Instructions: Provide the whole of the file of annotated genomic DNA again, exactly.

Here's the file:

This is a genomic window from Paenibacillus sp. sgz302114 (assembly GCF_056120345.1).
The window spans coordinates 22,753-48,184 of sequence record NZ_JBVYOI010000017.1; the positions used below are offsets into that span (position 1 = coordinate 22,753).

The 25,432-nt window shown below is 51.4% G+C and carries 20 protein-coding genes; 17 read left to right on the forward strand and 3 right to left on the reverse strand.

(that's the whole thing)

This is a genomic window from Paenibacillus sp. sgz302114 (assembly GCF_056120345.1).
The window spans coordinates 22,753-48,184 of sequence record NZ_JBVYOI010000017.1; the positions used below are offsets into that span (position 1 = coordinate 22,753).

The 25,432-nt window shown below is 51.4% G+C and carries 20 protein-coding genes; 17 read left to right on the forward strand and 3 right to left on the reverse strand.